"Rajko's Cave" Majdanpek Travelogue by tayloretc

Majdanpek Travel Guide: 4 reviews and 24 photos

About 2 km from Majdanpek is one of the earliest-explored and best-known caves in Serbia. It?s not the biggest cave in Serbia, but it?s supposed to be the most spectacular ? nearly all the stalactites and stalagmites, and other surfaces, are formed from pure, very white calcite. Where the growth is done, the dry crystals sparkle.

Where the formations are lit, it?s like walking into a fairy tale magic cave.

The cave is about 2.3 km long, open at both ends to old forest. Rajko?s River is still carving the lower level; the upper level is now dry, and that?s where the famed stalactites and stalagmites are. The lower level is visited almost exclusively by scientists. Nearly 1.5 km of the upper level are accessible from one end via a mostly raised wooden walkway that?s seen better days.

The floor is mostly reddish tufa. In places, it is twisted into depressed basins and speckled with thousands of years of white calcite drips.

The air is oxygen rich, to the point where walking up the 20 meters or so of stairs to the upper level left both the guide and I winded for a moment.

The lighting is interesting.

Using a flash brings out unexpected textures in some of the unlit places.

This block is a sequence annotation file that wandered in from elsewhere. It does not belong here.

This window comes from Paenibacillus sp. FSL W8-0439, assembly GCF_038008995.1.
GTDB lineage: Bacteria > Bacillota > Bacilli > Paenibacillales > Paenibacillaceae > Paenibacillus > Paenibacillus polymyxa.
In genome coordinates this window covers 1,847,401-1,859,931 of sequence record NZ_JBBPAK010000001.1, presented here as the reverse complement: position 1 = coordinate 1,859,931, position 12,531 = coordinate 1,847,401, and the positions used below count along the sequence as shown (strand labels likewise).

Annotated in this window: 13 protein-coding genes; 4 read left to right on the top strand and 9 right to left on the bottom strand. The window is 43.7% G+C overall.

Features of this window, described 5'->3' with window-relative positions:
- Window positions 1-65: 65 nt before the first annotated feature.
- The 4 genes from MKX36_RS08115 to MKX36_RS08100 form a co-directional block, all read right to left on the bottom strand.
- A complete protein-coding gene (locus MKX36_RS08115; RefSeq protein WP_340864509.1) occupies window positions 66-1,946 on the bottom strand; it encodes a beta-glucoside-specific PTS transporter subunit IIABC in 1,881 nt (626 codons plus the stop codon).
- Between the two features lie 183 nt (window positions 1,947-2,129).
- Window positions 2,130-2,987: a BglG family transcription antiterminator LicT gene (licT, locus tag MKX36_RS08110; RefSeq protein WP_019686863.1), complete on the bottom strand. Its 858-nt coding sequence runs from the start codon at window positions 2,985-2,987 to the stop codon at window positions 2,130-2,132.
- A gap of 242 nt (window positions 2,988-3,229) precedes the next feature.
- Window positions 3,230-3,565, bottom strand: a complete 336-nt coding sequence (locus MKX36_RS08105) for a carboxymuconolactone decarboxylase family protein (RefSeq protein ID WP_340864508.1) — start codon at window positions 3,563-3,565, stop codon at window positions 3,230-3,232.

As of September, 2011, they?re in the process of switching to LED lighting. Until the lights are replaced, the lighting changes periodically so as to inhibit the growth of mushrooms and fungi on the wooden boardwalk. Mushrooms and fungi are not endemic to the caves (spores are brought in on shoes). Actually, not much is endemic to the caves. No plant life is found here, and the only animals found have been spiders and scorpions. Even bats don?t come into the caves (at least not where you can visit), evidenced by a complete lack of guano.

The end you can?t visit (yet) shows evidence of human habitation back to the last ice age, and animal bones dating back 30,000 years have washed down from that end. There?s talk of extending the trail all the way through, although there?s a stretch that's too low for a raised boardwalk.

The legend goes that Rajko was an innkeeper who stole from his guests (or, in some versions, from the Turks, and in others, from travellers on the road) and hid his treasure in the cave. Somewhere on the walls is drawn an outline of a hand with four fingers ? if you find that, you find the treasure. Nothing has ever been found, and in fact the only document referring to Rajko the man is a letter from his family saying that they had to move because he?d been hanged.

  • Page Updated May 9, 2016
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